In the wake of the horrific mass shooting at a small church in Sutherland Springs, Texas, it was revealed that the murderer of 26 innocent people — who wounded about 20 others — had a history of domestic violence.
Unfortunately, due to bureaucratic errors on the part of the Air Force, the troubled and violent individual wasn’t entered into the National Instant Criminal Background Check System, which resulted in him purchasing the weapon used in the mass murder despite being a prohibited possessor by law.
Now it would appear that at least one locale in Washington state, King County, is taking proactive measures to guard against such a thing occurring in their area. Council members unanimously approved funding for a task force to go after domestic abusers who have failed to turn in their firearms to authorities, as required by federal law, according to KING5.
“Too many times weapons aren’t being surrendered,” lamented King County Council chair Joe McDermott. “The perpetrator is denying that they even exist and we know that’s not true in many cases.”
The $600,000 plus appropriation will largely go toward hiring more police officers and prosecutors with a purpose of stepping up enforcement of the already existing laws regarding the forfeiture of gun rights by convicted domestic abusers and those temporarily restricted by a restraining order.
They will likely also combine their efforts with that of the Regional Domestic Violence and Firearms Enforcement Unit created earlier in the year by the Seattle City Council.
A separate report from KING5 revealed that less than half of those individuals didn’t respond to orders to turn in their firearms or even show up for hearings, and of those who did show up, many lied while swearing under oath that they didn’t possess any firearms when they in fact did.
The new task force, bolstered by additional funding and personnel, have been scouring domestic violence and protection order records in the county and following up with questions for victims and witnesses to determine if firearms are still in the possession of those who have been prohibited from possessing them.
The task force has already met with some success in their efforts, recovering several firearms from individuals who had lied under oath about not having any. Nonetheless, their work is still cut out for them due to the noncompliance with the law that had previously replied largely upon the “honor system.”
It is worth noting that, while we certainly don’t quibble with law enforcement efforts at confiscating firearms from individuals deemed by law to be prohibited from possessing them — such as domestic abusers and convicted criminals — we nevertheless hold some concern that the task force could be expanded to go after other gun owners more broadly at some point.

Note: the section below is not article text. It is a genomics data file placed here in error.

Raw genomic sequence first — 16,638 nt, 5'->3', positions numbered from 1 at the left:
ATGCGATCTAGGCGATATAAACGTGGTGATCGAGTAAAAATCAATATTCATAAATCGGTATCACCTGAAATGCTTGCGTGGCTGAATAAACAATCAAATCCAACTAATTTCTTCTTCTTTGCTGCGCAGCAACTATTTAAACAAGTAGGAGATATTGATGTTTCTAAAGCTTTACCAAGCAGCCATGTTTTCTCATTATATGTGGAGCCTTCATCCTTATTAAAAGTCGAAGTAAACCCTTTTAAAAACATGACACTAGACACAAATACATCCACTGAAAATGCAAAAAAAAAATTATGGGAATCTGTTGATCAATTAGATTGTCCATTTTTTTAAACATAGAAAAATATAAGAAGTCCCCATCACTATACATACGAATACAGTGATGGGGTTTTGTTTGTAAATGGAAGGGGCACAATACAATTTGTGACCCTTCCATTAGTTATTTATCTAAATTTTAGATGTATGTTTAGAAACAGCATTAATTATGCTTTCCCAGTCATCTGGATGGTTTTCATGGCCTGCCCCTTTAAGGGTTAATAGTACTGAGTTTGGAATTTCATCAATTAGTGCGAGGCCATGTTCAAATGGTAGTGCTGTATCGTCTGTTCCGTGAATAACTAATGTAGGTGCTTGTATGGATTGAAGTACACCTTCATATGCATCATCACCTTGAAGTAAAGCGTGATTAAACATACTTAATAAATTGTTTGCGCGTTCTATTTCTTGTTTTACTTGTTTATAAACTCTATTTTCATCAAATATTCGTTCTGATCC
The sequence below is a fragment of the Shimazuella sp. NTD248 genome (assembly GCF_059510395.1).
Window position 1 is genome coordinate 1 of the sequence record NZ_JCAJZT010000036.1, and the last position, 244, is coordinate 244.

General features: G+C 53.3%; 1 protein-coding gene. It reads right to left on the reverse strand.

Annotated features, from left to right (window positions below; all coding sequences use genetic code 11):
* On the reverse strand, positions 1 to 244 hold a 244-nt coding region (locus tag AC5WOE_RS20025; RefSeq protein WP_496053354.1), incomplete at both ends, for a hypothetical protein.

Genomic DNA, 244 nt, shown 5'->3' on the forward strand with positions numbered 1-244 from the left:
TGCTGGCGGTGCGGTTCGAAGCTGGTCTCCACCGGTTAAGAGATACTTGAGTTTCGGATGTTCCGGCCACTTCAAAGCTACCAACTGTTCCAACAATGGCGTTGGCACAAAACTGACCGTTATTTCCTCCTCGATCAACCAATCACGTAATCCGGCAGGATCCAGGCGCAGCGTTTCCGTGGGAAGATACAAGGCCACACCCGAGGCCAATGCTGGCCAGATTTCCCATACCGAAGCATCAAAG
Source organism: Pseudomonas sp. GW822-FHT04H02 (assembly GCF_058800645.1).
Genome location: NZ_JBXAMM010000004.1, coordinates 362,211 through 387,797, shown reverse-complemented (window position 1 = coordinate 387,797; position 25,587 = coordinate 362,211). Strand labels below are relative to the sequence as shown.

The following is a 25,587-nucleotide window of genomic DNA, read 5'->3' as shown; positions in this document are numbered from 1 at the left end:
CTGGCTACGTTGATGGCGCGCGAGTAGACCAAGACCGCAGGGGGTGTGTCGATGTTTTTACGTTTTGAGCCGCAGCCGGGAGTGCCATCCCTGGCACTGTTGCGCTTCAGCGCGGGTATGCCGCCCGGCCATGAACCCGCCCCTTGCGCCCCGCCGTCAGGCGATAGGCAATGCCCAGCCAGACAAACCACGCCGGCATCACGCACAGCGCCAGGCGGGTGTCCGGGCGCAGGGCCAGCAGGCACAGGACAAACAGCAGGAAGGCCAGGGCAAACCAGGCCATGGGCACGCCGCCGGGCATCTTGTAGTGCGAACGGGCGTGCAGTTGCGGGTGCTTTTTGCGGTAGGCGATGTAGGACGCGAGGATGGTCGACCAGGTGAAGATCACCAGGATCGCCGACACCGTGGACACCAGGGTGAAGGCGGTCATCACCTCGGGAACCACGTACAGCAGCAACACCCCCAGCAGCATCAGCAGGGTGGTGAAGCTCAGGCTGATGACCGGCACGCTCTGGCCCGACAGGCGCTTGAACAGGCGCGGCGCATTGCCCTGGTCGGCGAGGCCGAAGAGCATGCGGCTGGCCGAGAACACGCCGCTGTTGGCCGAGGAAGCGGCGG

That worry has already been somewhat realized in California, where The Mercury News reported on both the praise and criticisms of the state’s Armed and Prohibited Persons Registry.
The APP Registry, which is essentially a database of gun owners that is cross-referenced with criminal and mental health records, was intended to identify individuals “who have been, or will become, prohibited from possessing a firearm subsequent to the legal acquisition or registration of a firearm or assault weapon.”
Using the registry, agents of the state proactively seek out and track down those who are prohibited to ensure they have turned in their weapons or arrest the person and seize the firearms if they have not.
Unfortunately, there is a massive backlog of new entrants to the registry and older entrants who should have only been temporarily listed remain after they should have been removed, meaning some innocent gun owners have had their Second Amendment rights infringed while other dangerous criminals have escaped notice by the state’s bungling bureaucracy.
In other words, just as Second Amendment advocates have long warned, the registry has made it easier for the state to take guns from those who have lawfully registered their firearms with the state, while ignoring the criminals who illegally purchase weapons and refuse to register them.
Again, to be perfectly clear, we have no problem with — and indeed applaud the effort — to confiscate firearms from dangerous convicted felons and domestic abusers who are already by law prohibited from possessing such weapons.
We will nevertheless keep a skeptical and watchful eye on this King County task force as they proceed, to ensure they remain in their lane and only go after those they are ostensibly targeting, and not after lawful gun owners.
H/T Bearing Arms
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